The picture, a little dark and not quite in focus, shows a cherubic boy in a pink sweater, perched on the edge of a sofa, reaching toward a bright pink flower. It’s the sort of snapshot that loving parents all over the world take every day.
They pull out the phone, maybe fumble around with the camera, and add another memento to the family photo album, as a consolation for the slippage of time and a reminder of how precious routine life can be.
The boy in the pink sweater is Jad Allah Jumaa. He is from eastern Ghouta in Syria.
Are you worried about him yet?
You won’t be alone if Ghouta doesn’t ring a bell. A besieged rebel stronghold near Damascus, population 400,000, it is where the forces of President Bashar al-Assad, dropped chemical weapons in 2013, crossing President Barack Obama’s notorious “red line” that turned out to be no line at all.
The shells, missiles and barrel bombs are still falling, exacerbating some of the war’s worst carnage. Cease-fires go unheeded. The White House is distracted.
It’s hardly news that compassion fatigue, like outrage fatigue, is epidemic these days. Throughout Syria’s civil war, Syrian state media has tried to discredit child videographers in opposition strongholds and the photographs bearing bloodied bodies from Ghouta’s bombed-out buildings, claiming the suffering is staged. Crisis acting is not a new concept perpetuated only by conspiracy theorists in America.
Such attacks on truth continue to betray unspeakable inhumanity. But the bigger threat to decency now may come from our own normalizing indifference to these images. Once upon a time, Syria was a beautiful, cultured country. Today it is a shambles, and many of us have turned away.
At one time, images from Syria galvanized our attention. A couple of years ago, drone footage of the Mashhad area in Aleppo went viral. A neighborhood of apartments and homes where people had recently cooked, prayed, made love and gone to school became indistinguishable from Berlin, 1945, or Grozny, 2000. Neighborhoods incubate hope, I wrote back then. That’s what strongmen like Mr. Assad, who turn their armies on their own people, are trying to extinguish.
But now, Ghouta looks like Aleppo. Photographs of fractured silhouettes of bombed-out buildings blend together. This leveling is Mr. Assad’s triumph.
Photojournalists have deployed a familiar toolbox of artful devices to distill these panoramas of destruction down to human scale, particularize the war and speak to a wider public. There’s the trope of the grieving mother cradling the dead son that recalls a Pietà, the wailing grandmother with her arms spread, like a Crucifixion, the hero rescuing his family, like Aeneas at Troy.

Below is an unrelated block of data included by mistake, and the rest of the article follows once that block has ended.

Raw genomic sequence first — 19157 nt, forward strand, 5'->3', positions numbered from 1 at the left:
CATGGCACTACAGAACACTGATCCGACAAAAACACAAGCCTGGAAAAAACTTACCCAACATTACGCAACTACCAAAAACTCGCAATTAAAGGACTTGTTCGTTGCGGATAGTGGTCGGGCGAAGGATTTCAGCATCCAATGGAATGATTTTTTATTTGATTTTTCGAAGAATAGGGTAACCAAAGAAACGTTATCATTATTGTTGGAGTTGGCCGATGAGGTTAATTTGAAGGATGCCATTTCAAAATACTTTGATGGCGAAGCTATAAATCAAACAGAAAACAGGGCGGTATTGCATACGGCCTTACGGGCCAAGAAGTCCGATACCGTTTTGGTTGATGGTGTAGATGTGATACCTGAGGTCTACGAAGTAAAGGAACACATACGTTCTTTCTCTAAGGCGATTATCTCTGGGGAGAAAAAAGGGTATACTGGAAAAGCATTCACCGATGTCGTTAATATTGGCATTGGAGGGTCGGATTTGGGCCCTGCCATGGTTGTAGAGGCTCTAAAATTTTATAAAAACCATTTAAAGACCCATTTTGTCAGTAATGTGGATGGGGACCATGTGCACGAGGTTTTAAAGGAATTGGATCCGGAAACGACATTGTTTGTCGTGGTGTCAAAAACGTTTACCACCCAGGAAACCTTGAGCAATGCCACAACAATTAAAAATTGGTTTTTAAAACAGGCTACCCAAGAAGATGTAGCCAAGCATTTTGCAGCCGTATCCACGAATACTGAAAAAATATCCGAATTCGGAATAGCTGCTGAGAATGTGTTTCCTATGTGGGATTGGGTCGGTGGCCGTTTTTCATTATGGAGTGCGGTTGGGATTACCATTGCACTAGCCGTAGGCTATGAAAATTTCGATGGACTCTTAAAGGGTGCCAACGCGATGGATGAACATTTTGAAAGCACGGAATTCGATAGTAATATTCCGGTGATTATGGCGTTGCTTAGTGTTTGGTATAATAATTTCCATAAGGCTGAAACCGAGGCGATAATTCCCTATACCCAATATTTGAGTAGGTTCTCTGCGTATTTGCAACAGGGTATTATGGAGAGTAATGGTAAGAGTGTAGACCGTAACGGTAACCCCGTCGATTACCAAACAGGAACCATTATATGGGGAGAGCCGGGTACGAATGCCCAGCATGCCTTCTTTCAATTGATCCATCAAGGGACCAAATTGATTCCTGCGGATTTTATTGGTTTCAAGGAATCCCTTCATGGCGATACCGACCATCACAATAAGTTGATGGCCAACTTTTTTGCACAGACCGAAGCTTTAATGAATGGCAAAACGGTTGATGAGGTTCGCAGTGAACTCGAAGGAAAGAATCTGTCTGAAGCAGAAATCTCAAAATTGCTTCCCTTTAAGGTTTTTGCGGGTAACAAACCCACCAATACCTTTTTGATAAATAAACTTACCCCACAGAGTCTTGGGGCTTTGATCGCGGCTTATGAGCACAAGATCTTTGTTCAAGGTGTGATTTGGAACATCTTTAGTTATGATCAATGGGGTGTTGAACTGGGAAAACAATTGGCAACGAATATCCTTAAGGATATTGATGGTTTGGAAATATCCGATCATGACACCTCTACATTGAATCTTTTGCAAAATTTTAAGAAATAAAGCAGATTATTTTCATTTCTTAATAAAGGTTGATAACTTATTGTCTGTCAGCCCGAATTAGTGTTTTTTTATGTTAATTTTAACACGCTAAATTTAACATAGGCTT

Syrian photographers have produced some remarkable images. But novel photographs in the midst of brutal airstrikes are not easy to make. Over several weeks, The New York Times found and published these four pictures before an editor noticed their similarity.
Many Syrians, as an alternative, have tried to reach out on their own, circulating videos on social media of their pleading children, speaking directly to camera, cutting out the middlemen, breaking through the art and artifice.
“Please, save us, thank you,” said Bana al-Abed, a young Syrian girl, who became passingly famous for the videos her mother posted to Twitter from eastern Aleppo, where Syrian government and Russian forces bombed them out of their home.
Then these testimonials became ubiquitous, too.
The philosopher Avishai Margalit has distinguished the journalist or historian, who passes along evidence of evil and suffering, from the “moral witness,” who endures evil and suffering firsthand, like the Syrians. A moral witness sustains hope that some “moral community” is out there to receive and be moved by this evidence. Bearing witness is a shared process. A public chooses to join that community or else opts out of the moral loop.
It is not that we aren’t still sometimes stirred by images of bloodshed and horror. When a terrorist plowed a sport utility vehicle through a crowd on a bridge in London last year, The Times published a photograph of a woman being tended to as she lay in a pool of her own blood.
Some readers were appalled. “Where is her dignity?” wrote one. “It’s an unforgivable intrusion.”
The Times routinely publishes even more harrowing images from Africa and the Middle East, without similar reactions.
Was it that the woman on the bridge was white and the victims in the pictures from Africa and Syria are black or Muslim?
Or is it that what’s happening in Syria, year after year, just seems impossibly remote and hard to fix? We mourn when a single whale gets caught in a net and dies but throw up our hands at climate change. The scale of suffering in a place like Ghouta seems almost too big and painful to grasp. The incivility, the breakdown of government, the endless noise — they’ve also taken a toll.
There’s an argument that coarsened culture requires even more gruesome photographs to rouse our numbed humanity. It’s what some advocates for tougher gun regulations contend about graphic images of school shooting victims.
At a news conference in the White House Rose Garden after a meeting with King Abdullah II of Jordan last year, President Trump said it was his horror at images of “innocent children, innocent babies” that led him to reassess his approach to Syria.
Maybe we need to stare at a simple, everyday family snapshot to remember what binds us. Like that one of Jad Allah Jumaa.
He was 1½ years old when he died on Feb. 21 in an airstrike on eastern Ghouta. He was wearing his pink sweater.